Oligopoly and theme parks


Theme parks industry is very similar to the oligopoly structure: small numbers of large firms, high barrier to entry, products differentiation. In this article clash of the theme parks, it describes the competition between two major firms in this oligopoly structure industry. From this article, we can see how oligopoly firms compete with each other since the price is relatively stable.

The two major competitors in the theme park industry are Universal and Disney, and they are two of the large firms in this industry. According to the article, “Parks can be vulnerable to swings in the economy and require costly and continuous investments in new rides; escalating labor costs threaten margins.” This is because the operators of the park must fix the instruments regularly to make sure they are safe to use. Not a lot of company can afford the extremely high cost to open a theme park. “A major 3-D ride themed to Michael Bay’s “Transformers” movies opens this Friday at Universal Studios Hollywood, at an estimated cost of $100 million.” It cost Universal $100 million to open a new theme park, and that indicate the high barrier to entry this industry. The high barrier decreases the number of competitor, so that Universal and Disney have much power to decide the price. However, in oligopoly, in this case, the non-collusive oligopoly, the firms are unlikely to compete with each other on price, even though the two theme park operators do not make agreement on prices. This is due to the kinked demand curve of non-collusive oligopoly. On the graph, it shows a kinked demand curve facing each firm. And the marginal revenue curve is a broken one, and the broken point is exactly the kink in the demand curve. Suppose Universal and Disney want to compete with each other on price: if Universal raise its price, Disney and other theme park operators may not increase their prices. If the other operators continue charge at P1, they will attract more consumers thus gain more market share., which Universal will not be happy to see. And the demand curve above P1 is relatively elastic, so each unit of price the Universal increases, a large number of demand will decrees. On the contrary, if Universal decreases its price, even though it might gain more market share, but since the demand curve is relatively inelastic under P1, so the firms need to decrease its price a lot to only increase demand a little. So, the non-collusive oligopoly structure has a stable price.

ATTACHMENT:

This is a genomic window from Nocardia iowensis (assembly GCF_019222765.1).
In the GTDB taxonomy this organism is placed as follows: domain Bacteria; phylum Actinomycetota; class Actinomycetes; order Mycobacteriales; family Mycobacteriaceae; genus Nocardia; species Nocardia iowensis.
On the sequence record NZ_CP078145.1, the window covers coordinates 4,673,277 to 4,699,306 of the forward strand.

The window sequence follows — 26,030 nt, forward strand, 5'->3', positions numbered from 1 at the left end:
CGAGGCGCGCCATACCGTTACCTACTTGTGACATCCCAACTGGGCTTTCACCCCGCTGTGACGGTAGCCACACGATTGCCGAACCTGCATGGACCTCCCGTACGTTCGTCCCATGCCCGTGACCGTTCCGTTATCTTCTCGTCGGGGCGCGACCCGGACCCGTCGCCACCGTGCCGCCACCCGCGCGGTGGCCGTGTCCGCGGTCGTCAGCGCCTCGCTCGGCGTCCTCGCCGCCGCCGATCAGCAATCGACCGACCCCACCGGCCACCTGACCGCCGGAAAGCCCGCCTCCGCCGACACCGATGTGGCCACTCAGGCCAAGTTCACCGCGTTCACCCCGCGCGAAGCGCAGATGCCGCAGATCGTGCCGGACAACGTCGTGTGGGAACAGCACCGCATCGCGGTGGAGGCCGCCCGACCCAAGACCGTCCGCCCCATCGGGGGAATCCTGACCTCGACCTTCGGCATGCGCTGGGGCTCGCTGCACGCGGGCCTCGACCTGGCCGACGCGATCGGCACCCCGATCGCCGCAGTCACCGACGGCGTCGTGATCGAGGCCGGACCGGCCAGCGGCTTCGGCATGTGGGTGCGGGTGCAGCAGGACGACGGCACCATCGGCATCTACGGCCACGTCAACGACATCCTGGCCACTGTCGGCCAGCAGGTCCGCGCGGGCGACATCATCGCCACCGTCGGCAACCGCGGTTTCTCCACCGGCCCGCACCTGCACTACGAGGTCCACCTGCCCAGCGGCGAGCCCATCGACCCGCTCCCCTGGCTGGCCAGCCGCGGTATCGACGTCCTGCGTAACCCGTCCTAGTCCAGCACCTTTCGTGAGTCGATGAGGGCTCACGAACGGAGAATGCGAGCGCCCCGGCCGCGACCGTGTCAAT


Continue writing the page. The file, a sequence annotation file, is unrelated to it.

Since Universal can Disney cannot compete on price, they will have to differentiate their products. Disney has eight parks in California and Florida that attract over 73 million visitors each year, while Universal operates three parks, with annual attendance totaling about 18 million. In order to gain more market share, Universal invests $265 million on the Harry Potter theme park, which does attract a lot of consumers. On the other hand “Competition with Universal, for instance, factored into Disney’s decision to beef up a previously planned expansion to its Magic Kingdom park in Orlando and spend an estimated $500 million on an “Avatar”-themed addition to its nearby Animal Kingdom park.” Disney provides new facilities too, in responding to the Universal increased products. “New draws at Universal Orlando include a refurbished Spider-Man ride, a lavish parade, a high-tech fountain and pyrotechnics show and a ride based on “Despicable Me.” And again, the Universal provide new products. “The rivalry between the two parks operators, which dates to the late 1980s, when Disney scrambled to open its Hollywood Studios park here to beat Universal’s planned arrival, next moves to California. Universal will soon open its “Transformers” ride; Disney will unveil a $450 million “Cars”-themed addition to its California Adventure park in Anaheim on June 15.” The long history of competition between these two major theme park operators indicate that in the theme park industry, the basic strategy to attract more market share is to increase new facilities, and it is the “product” that the two major theme park operators are competing on, instead of price. And the firms invest their abnormal profit to the research on new projects so that the new projects can attract more consumers thus allowing them to gain more market share. Since the price is relatively stable in oligopoly, market share is the key point of gaining more revenue.

1 Comment »

  1. wileye Said,

    December 16, 2014 @ 4:16 am

    I found this surprising that Disney and Universal are even competing. Universal is a huge company, but I never imagined it was anywhere near Disney. I think the idea of an oligopoly was clearly put forward, as well as the idea of competition. The fact that each company is always trying to “beat” the other as far as time, entertainment value, and price are clear signs of an oligopoly. These two companies are also the two biggest behind theme parks.

RSS feed for comments on this post · TrackBack URI

Leave a Comment